South Orange Avenue Two-Year Roadway Construction Begins

Essex County Executive Joseph N. DiVincenzo, Jr. (center),  displays an artist rendering depicting the area of improvement with L-R, Mike Piga, an engineer from French and Parrello; Essex County Deputy Chief William Payne; Lawrence French, Chairman Emeritus of French and Parrello; Mike Kataryniak, an engineer from French and Parrello; Freeholder Leonard Luciano; South Orange Trustees Howard Levinson and Walter Clark; Freeholder Vice-President Patricia Sebold; Essex County Public Works Director and County Engineer Sanjeev Varghese; Sheriff Armando Fontoura; Assemblyman Thomas Giblin and South Orange Village Trustee and Essex County Clerk to the Freeholder Board Deborah Davis Ford.  Credits: Glen Frieson
The project has begun. Credits: Joe DiVincenzo

WEST ORANGE, NJ - Essex County Executive Joe DiVincenzo announced plans on April 14 for the $30 million reconstruction of South Orange Avenue along the two-mile stretch that passes through South Mountain Reservation.

The South Orange Avenue Safety Improvement Project is the largest in Essex County in over thirty years. Curves along the road will be flattened, storm drainage will be upgraded, and vehicle safety improved, according to contemporary traffic design standards.

The program, expected to last two years, is federally funded through a transportation grant. Work has already begun in the area. One lane will be closed in both directions, though closures are not expected.  

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“The public relies on our network of County roads to travel to work, school and conduct their daily lives, and South Orange Avenue is a major east-west thoroughfare. While stretches of road through Essex County South Mountain Reservation offers some picturesque views, the sharp turns and lack of shoulders on the side of the road create hazardous driving conditions and are prone to flooding,” said DiVincenzo.

He continued, “The Federal Highway Administration identified this section of South Orange Avenue as being dangerous over a decade ago and we are pleased that federal money was made available to make these improvements."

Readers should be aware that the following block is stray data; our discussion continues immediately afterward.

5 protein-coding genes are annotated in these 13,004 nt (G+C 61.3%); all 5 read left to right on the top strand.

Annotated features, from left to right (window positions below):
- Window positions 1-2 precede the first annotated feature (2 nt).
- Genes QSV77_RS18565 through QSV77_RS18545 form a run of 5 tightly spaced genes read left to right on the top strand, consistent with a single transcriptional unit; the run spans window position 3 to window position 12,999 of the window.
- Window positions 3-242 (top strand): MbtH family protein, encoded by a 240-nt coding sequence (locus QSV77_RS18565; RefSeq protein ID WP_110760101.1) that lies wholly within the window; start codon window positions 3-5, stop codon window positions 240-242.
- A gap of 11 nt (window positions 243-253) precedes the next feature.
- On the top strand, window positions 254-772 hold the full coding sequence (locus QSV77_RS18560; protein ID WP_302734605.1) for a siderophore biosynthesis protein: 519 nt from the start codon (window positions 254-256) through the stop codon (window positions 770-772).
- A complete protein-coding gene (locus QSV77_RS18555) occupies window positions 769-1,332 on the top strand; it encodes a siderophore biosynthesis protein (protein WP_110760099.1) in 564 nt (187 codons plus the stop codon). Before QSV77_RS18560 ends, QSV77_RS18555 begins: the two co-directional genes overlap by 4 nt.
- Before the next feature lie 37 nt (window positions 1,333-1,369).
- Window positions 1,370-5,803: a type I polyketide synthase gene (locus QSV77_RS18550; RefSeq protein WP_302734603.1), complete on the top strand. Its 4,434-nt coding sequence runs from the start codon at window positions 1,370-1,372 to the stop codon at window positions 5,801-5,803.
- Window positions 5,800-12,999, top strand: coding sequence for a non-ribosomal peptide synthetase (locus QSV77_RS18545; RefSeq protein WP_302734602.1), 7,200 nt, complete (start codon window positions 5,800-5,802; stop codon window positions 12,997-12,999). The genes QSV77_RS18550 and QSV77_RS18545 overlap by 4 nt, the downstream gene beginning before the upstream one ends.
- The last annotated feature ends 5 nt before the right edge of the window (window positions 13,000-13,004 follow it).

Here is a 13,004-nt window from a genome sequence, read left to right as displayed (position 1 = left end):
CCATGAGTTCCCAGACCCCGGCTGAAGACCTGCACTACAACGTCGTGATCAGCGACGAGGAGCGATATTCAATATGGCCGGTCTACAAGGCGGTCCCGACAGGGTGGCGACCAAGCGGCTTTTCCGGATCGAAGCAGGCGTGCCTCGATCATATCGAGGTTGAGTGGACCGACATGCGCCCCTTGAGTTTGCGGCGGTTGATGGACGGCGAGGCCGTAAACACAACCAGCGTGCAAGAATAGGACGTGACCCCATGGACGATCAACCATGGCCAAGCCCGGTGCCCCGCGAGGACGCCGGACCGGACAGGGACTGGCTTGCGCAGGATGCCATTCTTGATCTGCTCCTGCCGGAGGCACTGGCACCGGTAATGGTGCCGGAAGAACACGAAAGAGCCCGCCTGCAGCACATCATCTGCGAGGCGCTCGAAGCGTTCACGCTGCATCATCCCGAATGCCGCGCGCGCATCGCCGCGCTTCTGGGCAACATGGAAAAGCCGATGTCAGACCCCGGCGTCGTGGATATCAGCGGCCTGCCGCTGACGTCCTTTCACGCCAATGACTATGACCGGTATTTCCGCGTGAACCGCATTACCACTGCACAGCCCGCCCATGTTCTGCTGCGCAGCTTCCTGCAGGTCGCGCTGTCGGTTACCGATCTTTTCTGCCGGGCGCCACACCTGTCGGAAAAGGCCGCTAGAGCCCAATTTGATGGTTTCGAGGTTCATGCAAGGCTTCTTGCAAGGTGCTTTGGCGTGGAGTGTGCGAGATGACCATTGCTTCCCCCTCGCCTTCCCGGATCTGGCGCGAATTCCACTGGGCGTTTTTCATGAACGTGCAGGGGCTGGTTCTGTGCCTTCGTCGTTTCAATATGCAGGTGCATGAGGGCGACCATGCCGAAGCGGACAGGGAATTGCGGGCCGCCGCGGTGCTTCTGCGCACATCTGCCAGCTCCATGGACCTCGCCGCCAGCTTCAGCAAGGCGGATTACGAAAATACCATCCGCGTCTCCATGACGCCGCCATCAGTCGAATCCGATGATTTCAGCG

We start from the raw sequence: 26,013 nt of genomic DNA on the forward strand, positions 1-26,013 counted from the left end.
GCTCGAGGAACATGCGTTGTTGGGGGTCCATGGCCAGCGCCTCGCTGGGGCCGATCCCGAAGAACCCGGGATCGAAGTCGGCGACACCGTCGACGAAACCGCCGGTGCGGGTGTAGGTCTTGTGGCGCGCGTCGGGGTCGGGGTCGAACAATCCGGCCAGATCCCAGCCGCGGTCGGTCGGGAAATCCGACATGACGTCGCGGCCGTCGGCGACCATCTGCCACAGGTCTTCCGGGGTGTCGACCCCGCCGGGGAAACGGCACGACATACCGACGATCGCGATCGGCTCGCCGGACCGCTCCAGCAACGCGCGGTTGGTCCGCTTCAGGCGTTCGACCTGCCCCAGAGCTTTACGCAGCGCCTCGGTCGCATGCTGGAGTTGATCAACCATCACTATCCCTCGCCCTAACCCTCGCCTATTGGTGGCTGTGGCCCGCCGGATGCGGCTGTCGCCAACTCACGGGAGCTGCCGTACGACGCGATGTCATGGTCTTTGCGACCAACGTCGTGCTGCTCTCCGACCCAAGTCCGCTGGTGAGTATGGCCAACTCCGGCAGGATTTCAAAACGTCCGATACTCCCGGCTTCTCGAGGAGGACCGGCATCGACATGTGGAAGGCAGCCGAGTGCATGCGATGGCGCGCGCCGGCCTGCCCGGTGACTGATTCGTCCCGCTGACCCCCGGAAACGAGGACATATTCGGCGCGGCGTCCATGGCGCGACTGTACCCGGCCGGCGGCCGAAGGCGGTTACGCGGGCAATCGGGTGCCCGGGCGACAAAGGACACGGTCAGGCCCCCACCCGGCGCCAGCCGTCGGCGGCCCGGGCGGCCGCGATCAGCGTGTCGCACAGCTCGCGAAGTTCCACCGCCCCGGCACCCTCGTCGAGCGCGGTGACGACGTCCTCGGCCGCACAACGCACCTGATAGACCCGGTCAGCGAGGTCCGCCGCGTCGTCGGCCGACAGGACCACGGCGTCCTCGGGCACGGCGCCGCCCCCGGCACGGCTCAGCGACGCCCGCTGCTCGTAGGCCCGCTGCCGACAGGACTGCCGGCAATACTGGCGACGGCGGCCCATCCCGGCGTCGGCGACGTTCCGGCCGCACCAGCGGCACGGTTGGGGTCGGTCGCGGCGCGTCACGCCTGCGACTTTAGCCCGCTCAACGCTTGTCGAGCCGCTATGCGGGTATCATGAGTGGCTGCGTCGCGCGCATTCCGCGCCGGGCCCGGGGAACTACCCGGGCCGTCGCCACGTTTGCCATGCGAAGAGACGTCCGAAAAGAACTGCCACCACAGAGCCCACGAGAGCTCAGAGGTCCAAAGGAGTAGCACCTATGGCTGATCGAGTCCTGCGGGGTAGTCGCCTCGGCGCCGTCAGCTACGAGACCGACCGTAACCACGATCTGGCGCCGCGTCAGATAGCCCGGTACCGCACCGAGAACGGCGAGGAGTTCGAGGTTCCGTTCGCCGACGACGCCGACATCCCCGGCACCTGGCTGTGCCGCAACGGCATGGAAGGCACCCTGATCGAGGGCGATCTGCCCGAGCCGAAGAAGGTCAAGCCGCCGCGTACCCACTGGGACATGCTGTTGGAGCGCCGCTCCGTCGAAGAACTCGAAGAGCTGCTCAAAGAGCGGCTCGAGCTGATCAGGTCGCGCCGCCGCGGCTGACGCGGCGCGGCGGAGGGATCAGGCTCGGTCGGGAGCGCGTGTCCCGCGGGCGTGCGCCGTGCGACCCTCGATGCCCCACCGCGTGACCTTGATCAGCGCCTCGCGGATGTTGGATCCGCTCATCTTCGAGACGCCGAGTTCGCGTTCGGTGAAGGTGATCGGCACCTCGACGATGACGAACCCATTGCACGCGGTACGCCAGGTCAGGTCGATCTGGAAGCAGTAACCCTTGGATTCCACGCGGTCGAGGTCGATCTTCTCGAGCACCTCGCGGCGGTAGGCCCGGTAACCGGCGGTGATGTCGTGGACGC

According to the County Executive's office, The Federal Highway Administration (FHA) determined that the "1.6-mile section of South Orange Avenue between the intersection of Brookside Drive/Cherry Lane in Millburn to the intersection with Harding Drive in South Orange as being deficient as many as 10 years ago. The road in that area floods regularly and, as a result, is usually closed to traffic during inclement weather. In addition, the sharp curves in the road and the lack of a shoulder result in limited sight lines, and make entering and exiting existing turnoff areas very difficult and dangerous."

In addition to the improved access to South Mountain Reservation, the South Orange Avenue Safety Improvements Project will address the following issues:

The roadway will be re-aligned to reduce sharp curves;

The roadway will be widened to create a shoulder in the eastbound direction;

Ttraffic signal equipment at the Brookside Drive/Cherry Lane in Millburn and Glenview Road in South Orange will be updated;

"Retention swales" will be constructed roadside to tackle flooding and water runoff from the road into the reservation;

Guide rails (aka Guard rails), along with additional lighting (traditional "cobra head" overhead lights and decorative gas lamps) will be installed to address safety issues;

A new pedestrian bridge over South Orange Avenue near the Girl Scout Camp will be built and an existing pedestrian and horse bridge will be reconstructed and designed with stone facing;

Turnoff lanes and parking areas will be renovated to improve visibility and improve entrances and exits.

In addition, the County plans to plant 3,600 trees and enhance landscaping. This will address the loss of 430 trees during the project. The County will also replant areas in the reservation affected by Hurricane Sandy.

“My administration has focused our attention on preserving and expanding our open space inventory throughout Essex County," said DiVincenzo.

"While the roadway construction will have an environmental impact, we are mitigating this by planting thousands of new trees, addressing water run off by improving road drainage and accelerating regrowth of areas damaged by Superstorm Sandy with new landscape and plantings.” 

The consulting engineer firm of French and Parrello Associates of Wall, NJ, received a $1.6 million contract to design the roadway improvement plans. New Prince Concrete Construction from Hackensack was awarded the publicly bid contract for $25,915,389.50 to perform construction, which will be monitored by The Essex County Public Works Department.

 

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